We will, of course, post updates as construction is completed.




Monday, 17 September 2018

Delightful Dinas

We've returned from a terrific three days showing Bron Hebog at its second home - the goods shed at Dinas Station - during WHR Superpower 2018.

It was great to see so many familiar faces and also get to meet a number of fellow modellers who we've only ever had contact with in the virtual world until now - a couple of them even brought along some special guest locomotives which had a cheeky run around the layout.

There'll be more to tell you about in the coming days but for new here are some extended video highlights for those of you who weren't able to come along, and to enjoy again for those who did.



Thanks again to our friends on the Ffestiniog and Welsh Highland Railway for inviting us along and looking after us so well over the weekend.

Thursday, 13 September 2018

Ready To Go

Bron Hebog is all packed up and ready to head 'home' to the top left hand corner of Wales this weekend.



The layout is supposed to be up and running in Dinas goods shed from lunchtime tomorrow (Friday) which means we're going to have to hit the road early in the morning for the 350 mile journey.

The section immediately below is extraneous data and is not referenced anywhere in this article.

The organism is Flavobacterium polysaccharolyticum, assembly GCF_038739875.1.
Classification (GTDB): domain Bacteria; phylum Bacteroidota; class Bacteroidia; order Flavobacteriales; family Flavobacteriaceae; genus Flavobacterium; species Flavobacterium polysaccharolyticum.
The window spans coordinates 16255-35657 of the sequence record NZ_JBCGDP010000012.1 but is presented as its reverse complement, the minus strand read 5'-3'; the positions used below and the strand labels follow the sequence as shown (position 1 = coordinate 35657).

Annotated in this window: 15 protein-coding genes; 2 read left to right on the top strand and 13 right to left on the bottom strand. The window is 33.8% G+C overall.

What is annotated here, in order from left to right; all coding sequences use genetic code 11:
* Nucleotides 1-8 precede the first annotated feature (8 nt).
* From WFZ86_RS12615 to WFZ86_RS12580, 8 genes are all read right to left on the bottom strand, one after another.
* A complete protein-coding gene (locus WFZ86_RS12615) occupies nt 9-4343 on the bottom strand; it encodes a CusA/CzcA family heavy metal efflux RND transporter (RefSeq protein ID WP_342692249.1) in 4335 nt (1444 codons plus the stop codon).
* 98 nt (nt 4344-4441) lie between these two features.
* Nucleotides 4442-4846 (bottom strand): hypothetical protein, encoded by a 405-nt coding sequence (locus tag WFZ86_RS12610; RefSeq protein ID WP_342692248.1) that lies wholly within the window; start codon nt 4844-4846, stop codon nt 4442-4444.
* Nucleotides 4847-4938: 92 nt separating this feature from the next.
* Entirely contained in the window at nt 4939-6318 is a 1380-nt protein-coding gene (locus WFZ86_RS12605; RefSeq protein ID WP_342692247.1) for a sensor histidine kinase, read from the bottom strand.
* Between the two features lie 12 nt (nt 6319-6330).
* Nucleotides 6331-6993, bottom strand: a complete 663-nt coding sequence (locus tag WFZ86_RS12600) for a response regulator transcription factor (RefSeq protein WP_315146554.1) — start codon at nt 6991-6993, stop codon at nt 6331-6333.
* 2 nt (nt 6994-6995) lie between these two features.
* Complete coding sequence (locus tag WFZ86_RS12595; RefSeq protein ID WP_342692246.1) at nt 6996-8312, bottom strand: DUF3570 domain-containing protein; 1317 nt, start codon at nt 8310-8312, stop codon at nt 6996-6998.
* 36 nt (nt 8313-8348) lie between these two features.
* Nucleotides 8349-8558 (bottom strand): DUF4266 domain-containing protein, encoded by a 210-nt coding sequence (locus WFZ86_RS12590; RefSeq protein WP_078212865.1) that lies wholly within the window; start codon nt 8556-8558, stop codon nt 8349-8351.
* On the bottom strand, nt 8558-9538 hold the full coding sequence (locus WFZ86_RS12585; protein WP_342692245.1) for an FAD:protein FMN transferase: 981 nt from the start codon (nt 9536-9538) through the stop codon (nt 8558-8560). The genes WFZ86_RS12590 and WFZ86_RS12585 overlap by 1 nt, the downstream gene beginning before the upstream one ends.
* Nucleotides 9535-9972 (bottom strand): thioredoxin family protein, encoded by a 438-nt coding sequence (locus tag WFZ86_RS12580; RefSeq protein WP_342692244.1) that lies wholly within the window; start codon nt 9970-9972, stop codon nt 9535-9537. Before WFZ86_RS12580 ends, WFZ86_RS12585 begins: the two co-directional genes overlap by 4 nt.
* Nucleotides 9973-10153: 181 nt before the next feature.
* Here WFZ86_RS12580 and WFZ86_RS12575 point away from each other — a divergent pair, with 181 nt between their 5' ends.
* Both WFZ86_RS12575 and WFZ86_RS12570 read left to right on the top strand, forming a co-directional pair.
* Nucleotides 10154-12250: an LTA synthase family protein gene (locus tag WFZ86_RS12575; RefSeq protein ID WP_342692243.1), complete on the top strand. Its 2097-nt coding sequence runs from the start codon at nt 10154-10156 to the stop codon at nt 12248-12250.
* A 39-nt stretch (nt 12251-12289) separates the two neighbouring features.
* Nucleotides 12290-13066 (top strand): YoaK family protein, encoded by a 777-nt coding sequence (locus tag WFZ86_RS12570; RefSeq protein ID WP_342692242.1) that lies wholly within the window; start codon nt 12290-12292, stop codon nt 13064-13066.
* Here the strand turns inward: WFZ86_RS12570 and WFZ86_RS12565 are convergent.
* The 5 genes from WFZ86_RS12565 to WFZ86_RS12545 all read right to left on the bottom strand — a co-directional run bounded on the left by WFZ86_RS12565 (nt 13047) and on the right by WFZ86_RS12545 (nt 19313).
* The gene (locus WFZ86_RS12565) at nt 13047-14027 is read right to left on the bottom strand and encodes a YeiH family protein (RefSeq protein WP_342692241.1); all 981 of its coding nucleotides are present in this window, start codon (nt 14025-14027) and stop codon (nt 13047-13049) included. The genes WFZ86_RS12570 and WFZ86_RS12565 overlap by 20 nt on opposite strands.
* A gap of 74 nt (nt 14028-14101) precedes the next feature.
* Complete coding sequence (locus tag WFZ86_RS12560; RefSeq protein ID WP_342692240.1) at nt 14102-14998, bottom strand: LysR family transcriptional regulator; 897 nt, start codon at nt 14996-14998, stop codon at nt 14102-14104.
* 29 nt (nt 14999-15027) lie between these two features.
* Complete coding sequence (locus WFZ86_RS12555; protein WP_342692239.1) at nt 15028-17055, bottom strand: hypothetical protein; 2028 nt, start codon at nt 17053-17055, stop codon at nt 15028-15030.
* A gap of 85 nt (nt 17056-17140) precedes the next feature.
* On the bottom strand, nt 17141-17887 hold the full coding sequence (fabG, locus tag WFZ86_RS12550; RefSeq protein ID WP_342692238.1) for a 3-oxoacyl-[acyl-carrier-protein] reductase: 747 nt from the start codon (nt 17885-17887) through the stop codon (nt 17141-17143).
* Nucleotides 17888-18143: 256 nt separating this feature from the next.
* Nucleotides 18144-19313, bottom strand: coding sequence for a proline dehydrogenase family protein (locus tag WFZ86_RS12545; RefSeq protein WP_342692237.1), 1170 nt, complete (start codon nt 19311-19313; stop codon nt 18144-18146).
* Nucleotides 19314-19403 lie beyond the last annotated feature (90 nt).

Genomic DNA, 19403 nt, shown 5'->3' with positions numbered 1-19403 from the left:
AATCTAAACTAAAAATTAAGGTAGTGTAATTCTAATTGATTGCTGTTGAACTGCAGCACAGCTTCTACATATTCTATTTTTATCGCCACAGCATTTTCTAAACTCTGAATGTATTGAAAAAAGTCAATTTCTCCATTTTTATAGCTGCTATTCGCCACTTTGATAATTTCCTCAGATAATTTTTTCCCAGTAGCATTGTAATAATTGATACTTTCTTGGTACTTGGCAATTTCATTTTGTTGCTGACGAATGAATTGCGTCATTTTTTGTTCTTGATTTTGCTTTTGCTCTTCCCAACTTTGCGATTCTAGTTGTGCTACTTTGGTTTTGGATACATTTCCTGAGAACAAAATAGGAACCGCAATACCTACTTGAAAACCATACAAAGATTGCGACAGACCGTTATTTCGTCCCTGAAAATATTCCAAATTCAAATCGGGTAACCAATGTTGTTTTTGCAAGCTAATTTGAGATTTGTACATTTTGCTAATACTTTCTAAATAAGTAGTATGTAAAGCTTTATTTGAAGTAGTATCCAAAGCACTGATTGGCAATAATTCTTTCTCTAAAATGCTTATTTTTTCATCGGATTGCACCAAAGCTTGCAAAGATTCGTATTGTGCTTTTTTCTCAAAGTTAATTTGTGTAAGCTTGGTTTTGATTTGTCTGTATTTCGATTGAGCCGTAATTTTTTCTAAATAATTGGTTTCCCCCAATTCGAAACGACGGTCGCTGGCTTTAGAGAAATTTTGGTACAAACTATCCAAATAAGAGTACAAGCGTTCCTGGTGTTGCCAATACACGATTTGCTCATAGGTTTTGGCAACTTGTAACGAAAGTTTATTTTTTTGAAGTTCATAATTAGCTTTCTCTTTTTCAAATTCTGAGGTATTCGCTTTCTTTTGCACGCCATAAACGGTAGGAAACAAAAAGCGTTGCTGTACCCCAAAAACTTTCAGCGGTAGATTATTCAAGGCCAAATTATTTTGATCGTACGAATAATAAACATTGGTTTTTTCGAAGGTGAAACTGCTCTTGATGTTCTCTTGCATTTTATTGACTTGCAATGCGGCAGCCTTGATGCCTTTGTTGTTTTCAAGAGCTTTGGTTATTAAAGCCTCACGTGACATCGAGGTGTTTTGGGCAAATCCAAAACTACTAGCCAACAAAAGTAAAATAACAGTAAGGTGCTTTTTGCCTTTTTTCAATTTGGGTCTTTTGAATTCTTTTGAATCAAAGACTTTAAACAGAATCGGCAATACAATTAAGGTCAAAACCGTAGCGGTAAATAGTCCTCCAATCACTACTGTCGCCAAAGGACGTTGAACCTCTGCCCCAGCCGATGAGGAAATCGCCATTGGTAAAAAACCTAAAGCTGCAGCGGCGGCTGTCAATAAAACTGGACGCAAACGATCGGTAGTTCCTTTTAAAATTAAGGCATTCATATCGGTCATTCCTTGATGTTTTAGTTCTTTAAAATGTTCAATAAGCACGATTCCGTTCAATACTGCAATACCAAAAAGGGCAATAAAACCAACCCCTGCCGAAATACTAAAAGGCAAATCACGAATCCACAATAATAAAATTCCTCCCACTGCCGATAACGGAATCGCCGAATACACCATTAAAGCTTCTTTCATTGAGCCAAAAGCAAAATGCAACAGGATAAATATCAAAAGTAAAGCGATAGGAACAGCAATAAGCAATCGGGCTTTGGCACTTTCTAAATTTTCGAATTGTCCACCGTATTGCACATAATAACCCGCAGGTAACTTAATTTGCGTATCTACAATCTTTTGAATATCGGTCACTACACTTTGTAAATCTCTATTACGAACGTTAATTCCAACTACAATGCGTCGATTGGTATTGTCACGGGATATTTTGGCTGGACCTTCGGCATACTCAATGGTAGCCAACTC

We're talking radio breakfast newsreader early, so it's a good job I'm used to it.

We're both very much looking forward to it.

Will we see you there?


Tuesday, 11 September 2018

Ashes To Ashes

The new BZ wagons will be ready to make their appearance on Bron Hebog this weekend.


Himself has been busy over the last few days painting and lettering them.

The lettering incurred some unfortunate, unforeseen expenditure.

You may not have considered it before - I know I hadn't - but on most sheets of lettering you don't get equal numbers of letters, and certainly not many Z's.

Which is a bit of a hinderance when each of these wagons requires at least 4 of them.

Thanks to the modern marvel of internet shopping Himself was able to get in fresh supplies in time to get the wagons ready for the show at Dinas.

They've also been filled with a removable load of locomotive ash, which is how they were being used when we photographed them at Boston Lodge last year, and this is quite often tripped along the WHR to be spread at various locations so they at least have a prototypical purpose for appearing on the layout.

Sunday, 9 September 2018

The Third Baldwin

I mentioned in passing on here a few weeks ago that we have a new locomotive project - a Backwoods kit for the Lynton and Barnstaple Baldwin Lyn.


The real sized replica will be running on the Welsh Highland next weekend so I guess that provided some inspiration for Himself to dig it out of the box and see what it was all about.

This model is unusual for us because it comes part-assembled.

It came into our possession as a quid pro quo from a good friend of the layout in return for Himself taking on some advanced troubleshooting on a couple of other locomotives.